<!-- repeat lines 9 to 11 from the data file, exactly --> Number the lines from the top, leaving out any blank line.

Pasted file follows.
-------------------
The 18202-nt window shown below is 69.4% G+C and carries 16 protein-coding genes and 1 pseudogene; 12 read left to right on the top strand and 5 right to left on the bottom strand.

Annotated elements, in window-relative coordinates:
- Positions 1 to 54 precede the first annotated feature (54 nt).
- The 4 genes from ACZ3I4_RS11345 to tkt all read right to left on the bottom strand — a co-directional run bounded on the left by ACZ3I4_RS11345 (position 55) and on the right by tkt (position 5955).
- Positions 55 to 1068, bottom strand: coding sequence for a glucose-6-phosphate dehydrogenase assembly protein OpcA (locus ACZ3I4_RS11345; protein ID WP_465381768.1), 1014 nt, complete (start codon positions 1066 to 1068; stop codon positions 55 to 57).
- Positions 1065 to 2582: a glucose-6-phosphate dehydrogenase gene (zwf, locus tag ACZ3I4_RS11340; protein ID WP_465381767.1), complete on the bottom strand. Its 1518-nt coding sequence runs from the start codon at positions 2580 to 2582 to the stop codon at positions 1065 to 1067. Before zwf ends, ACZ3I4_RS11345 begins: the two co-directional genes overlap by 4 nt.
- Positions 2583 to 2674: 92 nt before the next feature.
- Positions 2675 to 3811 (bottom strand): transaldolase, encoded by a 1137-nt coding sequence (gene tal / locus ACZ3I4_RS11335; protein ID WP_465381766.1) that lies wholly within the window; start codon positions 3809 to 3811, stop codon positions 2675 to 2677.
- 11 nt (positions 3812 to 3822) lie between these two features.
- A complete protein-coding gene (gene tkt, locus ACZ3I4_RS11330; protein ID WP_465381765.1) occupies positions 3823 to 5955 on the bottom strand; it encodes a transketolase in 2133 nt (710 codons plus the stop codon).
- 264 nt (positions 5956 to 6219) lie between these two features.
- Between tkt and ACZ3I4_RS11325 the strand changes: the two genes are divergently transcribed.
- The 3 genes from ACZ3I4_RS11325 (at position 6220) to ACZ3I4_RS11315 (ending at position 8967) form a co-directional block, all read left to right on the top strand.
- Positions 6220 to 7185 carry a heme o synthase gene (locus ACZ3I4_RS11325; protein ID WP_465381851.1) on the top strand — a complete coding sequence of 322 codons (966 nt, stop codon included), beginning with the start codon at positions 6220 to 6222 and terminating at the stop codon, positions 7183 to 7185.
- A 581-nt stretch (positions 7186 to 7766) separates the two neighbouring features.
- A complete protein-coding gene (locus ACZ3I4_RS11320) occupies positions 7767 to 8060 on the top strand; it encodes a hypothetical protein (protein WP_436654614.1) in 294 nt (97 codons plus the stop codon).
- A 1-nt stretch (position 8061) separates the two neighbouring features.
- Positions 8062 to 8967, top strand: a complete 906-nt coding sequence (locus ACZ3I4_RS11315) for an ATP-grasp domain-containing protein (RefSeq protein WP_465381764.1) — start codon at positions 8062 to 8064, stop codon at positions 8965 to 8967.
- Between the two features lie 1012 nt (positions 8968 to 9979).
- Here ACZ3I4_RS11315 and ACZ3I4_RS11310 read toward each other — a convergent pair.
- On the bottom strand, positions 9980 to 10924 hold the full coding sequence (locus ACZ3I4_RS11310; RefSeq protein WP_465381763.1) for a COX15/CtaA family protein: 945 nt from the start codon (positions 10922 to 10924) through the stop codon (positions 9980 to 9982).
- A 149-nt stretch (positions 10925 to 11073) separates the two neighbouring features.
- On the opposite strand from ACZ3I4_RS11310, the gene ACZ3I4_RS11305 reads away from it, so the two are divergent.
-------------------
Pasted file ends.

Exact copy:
- 11 nt (positions 3812 to 3822) lie between these two features.
- A complete protein-coding gene (gene tkt, locus ACZ3I4_RS11330; protein ID WP_465381765.1) occupies positions 3823 to 5955 on the bottom strand; it encodes a transketolase in 2133 nt (710 codons plus the stop codon).
- 264 nt (positions 5956 to 6219) lie between these two features.